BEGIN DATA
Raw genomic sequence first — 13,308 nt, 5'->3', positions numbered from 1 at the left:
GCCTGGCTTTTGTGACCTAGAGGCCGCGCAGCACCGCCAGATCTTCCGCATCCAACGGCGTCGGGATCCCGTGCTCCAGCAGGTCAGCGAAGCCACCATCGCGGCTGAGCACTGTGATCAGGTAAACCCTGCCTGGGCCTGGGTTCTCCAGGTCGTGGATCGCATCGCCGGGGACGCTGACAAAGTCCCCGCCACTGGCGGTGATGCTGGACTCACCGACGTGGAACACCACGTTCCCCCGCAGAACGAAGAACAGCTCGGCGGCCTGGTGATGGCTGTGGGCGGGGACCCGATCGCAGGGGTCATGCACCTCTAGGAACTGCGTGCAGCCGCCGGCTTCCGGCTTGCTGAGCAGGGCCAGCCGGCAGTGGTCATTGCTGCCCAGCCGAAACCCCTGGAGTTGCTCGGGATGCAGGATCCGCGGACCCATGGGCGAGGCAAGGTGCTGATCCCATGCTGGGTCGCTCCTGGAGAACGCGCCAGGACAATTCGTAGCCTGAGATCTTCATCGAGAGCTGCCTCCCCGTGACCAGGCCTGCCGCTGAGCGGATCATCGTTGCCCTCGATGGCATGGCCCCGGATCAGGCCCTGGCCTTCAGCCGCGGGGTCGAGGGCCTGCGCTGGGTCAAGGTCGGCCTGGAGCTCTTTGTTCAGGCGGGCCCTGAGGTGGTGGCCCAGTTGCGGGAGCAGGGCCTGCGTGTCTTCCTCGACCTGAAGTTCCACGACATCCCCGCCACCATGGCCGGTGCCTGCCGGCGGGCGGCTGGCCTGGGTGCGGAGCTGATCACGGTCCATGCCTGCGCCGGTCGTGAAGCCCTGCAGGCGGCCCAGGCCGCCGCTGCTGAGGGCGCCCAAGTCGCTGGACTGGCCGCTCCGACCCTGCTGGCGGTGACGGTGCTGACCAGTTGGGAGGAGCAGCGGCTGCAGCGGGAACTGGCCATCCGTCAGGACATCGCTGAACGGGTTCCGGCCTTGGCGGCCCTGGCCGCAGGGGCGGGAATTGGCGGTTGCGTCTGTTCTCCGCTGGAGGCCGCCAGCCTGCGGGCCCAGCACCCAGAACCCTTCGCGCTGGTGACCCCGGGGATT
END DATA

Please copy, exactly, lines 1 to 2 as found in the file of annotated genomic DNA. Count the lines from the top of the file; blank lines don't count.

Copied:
Raw genomic sequence first — 13,308 nt, 5'->3', positions numbered from 1 at the left:
GCCTGGCTTTTGTGACCTAGAGGCCGCGCAGCACCGCCAGATCTTCCGCATCCAACGGCGTCGGGATCCCGTGCTCCAGCAGGTCAGCGAAGCCACCATCGCGGCTGAGCACTGTGATCAGGTAAACCCTGCCTGGGCCTGGGTTCTCCAGGTCGTGGATCGCATCGCCGGGGACGCTGACAAAGTCCCCGCCACTGGCGGTGATGCTGGACTCACCGACGTGGAACACCACGTTCCCCCGCAGAACGAAGAACAGCTCGGCGGCCTGGTGATGGCTGTGGGCGGGGACCCGATCGCAGGGGTCATGCACCTCTAGGAACTGCGTGCAGCCGCCGGCTTCCGGCTTGCTGAGCAGGGCCAGCCGGCAGTGGTCATTGCTGCCCAGCCGAAACCCCTGGAGTTGCTCGGGATGCAGGATCCGCGGACCCATGGGCGAGGCAAGGTGCTGATCCCATGCTGGGTCGCTCCTGGAGAACGCGCCAGGACAATTCGTAGCCTGAGATCTTCATCGAGAGCTGCCTCCCCGTGACCAGGCCTGCCGCTGAGCGGATCATCGTTGCCCTCGATGGCATGGCCCCGGATCAGGCCCTGGCCTTCAGCCGCGGGGTCGAGGGCCTGCGCTGGGTCAAGGTCGGCCTGGAGCTCTTTGTTCAGGCGGGCCCTGAGGTGGTGGCCCAGTTGCGGGAGCAGGGCCTGCGTGTCTTCCTCGACCTGAAGTTCCACGACATCCCCGCCACCATGGCCGGTGCCTGCCGGCGGGCGGCTGGCCTGGGTGCGGAGCTGATCACGGTCCATGCCTGCGCCGGTCGTGAAGCCCTGCAGGCGGCCCAGGCCGCCGCTGCTGAGGGCGCCCAAGTCGCTGGACTGGCCGCTCCGACCCTGCTGGCGGTGACGGTGCTGACCAGTTGGGAGGAGCAGCGGCTGCAGCGGGAACTGGCCATCCGTCAGGACATCGCTGAACGGGTTCCGGCCTTGGCGGCCCTGGCCGCAGGGGCGGGAATTGGCGGTTGCGTCTGTTCTCCGCTGGAGGCCGCCAGCCTGCGGGCCCAGCACCCAGAACCCTTCGCGCTGGTGACCCCGGGGATT